Karina. Yes, that's right, and it all comes down to monitoring. As Chris was saying, monitoring is the key to being able to reduce pesticide use. And that can also be a challenge as we know there are areas in the macadamia industry where it's hard to get pest monitors into your farm. Because of that, growers are having to go back to a bit of calendar spraying.
This means we have a skills gap there, which is something that we should acknowledge, because if you don't have skilled people helping you monitor or do drop sheets, then it's really hard to make informed decisions. This is particularly important because a lot of the chemistry we've got now, and that is coming out, relies on applying it when the bug is at a certain part of its life stage to kill it. So, understanding not only that you've got the pests there, but what part of its life cycle it's in is also important. And that's where monitoring is crucial.
Leoni. As you say, a lot of the new chemistry has a very tight window for timing, so it's even more essential for us to know that the pest is there.
Karina. Yes, absolutely. And they're also moving to products with a shorter period of residual activity, which makes them a bit safer for some of your off-target insects and biota, but shorter residual time then means that you're not getting say three weeks’ worth of control out of a product for one pest. So, timing is critical.
Leoni. To round up, we know that Australia has an advantage in the global market because of our food safety record and because of our sustainability record, and that often gets us a higher value and preference in markets. But what do you think is ahead for us in IPM in macadamias, Chris?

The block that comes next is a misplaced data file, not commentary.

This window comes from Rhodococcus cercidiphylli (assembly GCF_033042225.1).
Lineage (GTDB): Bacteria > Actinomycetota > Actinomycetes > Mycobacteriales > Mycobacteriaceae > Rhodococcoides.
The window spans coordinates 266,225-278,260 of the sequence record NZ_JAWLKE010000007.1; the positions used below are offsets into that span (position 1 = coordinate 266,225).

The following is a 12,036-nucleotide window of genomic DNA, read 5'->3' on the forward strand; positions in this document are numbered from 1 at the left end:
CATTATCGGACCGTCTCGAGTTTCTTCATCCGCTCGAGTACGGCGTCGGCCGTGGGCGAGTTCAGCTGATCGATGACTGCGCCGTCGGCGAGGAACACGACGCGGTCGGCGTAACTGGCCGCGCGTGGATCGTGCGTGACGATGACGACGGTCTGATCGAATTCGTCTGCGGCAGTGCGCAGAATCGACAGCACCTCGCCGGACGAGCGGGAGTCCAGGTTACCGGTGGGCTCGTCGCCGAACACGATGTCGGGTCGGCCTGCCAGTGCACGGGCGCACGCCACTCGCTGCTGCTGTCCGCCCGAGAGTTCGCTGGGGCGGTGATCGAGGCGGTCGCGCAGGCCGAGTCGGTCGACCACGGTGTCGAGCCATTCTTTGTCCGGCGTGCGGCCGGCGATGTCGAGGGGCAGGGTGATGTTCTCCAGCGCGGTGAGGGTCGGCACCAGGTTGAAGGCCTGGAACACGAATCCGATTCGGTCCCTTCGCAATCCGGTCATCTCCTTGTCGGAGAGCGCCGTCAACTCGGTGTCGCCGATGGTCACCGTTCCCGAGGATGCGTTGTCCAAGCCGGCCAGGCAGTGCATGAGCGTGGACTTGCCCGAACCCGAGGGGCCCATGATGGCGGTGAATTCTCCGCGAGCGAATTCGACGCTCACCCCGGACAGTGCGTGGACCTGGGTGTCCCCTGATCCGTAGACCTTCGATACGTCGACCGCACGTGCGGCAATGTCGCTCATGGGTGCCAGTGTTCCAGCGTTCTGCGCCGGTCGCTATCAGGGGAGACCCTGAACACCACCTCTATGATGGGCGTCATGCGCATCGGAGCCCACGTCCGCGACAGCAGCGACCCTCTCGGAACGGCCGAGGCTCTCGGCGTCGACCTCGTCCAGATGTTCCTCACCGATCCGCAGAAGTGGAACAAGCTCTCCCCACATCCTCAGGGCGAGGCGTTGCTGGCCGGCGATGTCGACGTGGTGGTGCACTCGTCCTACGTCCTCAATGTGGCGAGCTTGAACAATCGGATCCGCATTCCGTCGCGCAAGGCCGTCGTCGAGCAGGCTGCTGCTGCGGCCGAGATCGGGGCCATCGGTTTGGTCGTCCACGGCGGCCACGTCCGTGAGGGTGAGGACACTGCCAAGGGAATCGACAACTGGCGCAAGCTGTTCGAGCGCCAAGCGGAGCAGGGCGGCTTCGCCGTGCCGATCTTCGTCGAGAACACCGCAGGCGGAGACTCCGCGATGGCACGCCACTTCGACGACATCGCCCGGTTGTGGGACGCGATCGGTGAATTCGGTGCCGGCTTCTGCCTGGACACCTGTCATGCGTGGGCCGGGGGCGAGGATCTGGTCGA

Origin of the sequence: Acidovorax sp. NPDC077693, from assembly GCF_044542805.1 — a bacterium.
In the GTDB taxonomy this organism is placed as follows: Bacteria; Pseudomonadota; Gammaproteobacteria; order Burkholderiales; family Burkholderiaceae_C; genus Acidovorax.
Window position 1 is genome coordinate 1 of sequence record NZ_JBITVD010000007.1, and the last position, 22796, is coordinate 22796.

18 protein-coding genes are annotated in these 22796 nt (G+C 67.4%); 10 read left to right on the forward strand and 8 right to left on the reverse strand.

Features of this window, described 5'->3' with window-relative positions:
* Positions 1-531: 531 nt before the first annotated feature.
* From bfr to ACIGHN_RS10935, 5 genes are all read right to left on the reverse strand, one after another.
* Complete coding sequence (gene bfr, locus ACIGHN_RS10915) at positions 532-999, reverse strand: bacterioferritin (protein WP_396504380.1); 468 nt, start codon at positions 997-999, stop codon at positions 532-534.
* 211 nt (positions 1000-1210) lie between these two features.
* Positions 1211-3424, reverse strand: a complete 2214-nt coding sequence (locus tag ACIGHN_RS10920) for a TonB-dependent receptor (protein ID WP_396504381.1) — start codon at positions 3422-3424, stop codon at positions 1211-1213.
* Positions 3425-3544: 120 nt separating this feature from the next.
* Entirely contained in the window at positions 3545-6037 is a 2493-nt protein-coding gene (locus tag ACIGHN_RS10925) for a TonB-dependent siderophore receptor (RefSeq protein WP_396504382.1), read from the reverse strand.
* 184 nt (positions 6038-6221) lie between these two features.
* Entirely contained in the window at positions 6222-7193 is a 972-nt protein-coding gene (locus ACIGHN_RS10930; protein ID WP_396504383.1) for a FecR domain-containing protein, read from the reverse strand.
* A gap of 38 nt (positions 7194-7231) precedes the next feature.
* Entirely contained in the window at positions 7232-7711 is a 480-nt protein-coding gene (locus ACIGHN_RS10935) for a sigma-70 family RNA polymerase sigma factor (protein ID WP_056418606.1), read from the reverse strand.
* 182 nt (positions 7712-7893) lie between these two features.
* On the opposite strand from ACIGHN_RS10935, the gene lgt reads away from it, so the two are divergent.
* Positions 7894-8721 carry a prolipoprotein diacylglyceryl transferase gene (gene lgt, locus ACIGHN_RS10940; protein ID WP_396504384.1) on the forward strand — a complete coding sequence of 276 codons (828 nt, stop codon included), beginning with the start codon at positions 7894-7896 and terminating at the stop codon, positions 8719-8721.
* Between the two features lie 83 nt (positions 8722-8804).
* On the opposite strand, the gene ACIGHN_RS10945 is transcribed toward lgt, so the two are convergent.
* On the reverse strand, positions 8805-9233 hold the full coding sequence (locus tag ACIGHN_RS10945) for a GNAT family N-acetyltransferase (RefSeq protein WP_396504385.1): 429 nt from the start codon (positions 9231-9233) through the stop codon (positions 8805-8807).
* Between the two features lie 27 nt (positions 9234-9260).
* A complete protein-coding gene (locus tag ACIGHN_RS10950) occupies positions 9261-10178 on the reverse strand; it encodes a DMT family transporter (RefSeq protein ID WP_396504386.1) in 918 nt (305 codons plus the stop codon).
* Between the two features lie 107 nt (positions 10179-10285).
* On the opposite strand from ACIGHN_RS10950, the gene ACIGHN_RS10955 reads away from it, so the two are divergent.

Chris. I don't think that the macadamia industry is a particularly high spray user now. If we can pull that back, even remove one or two rounds from our current spray program, I think we really can promote ourselves strongly as a green industry.
Hopefully, we'll be investigating more biologicals, which we might find through drop sheeting. We might identify pests and work out what they're doing. We could implement robotic identification of insects. We spray with drones to replace the feet on the ground because it is a big and developing industry, and as we said, we need data. Data needs to be collected through feet on the ground because without that people have to make broad recommendations.
Leoni. Well, thanks so much for your time today. You both are great examples of two people who are trying to find newer, innovative ways that we can deliver our crop to our consumer while being good stewards of the land. Thank you so much for your time.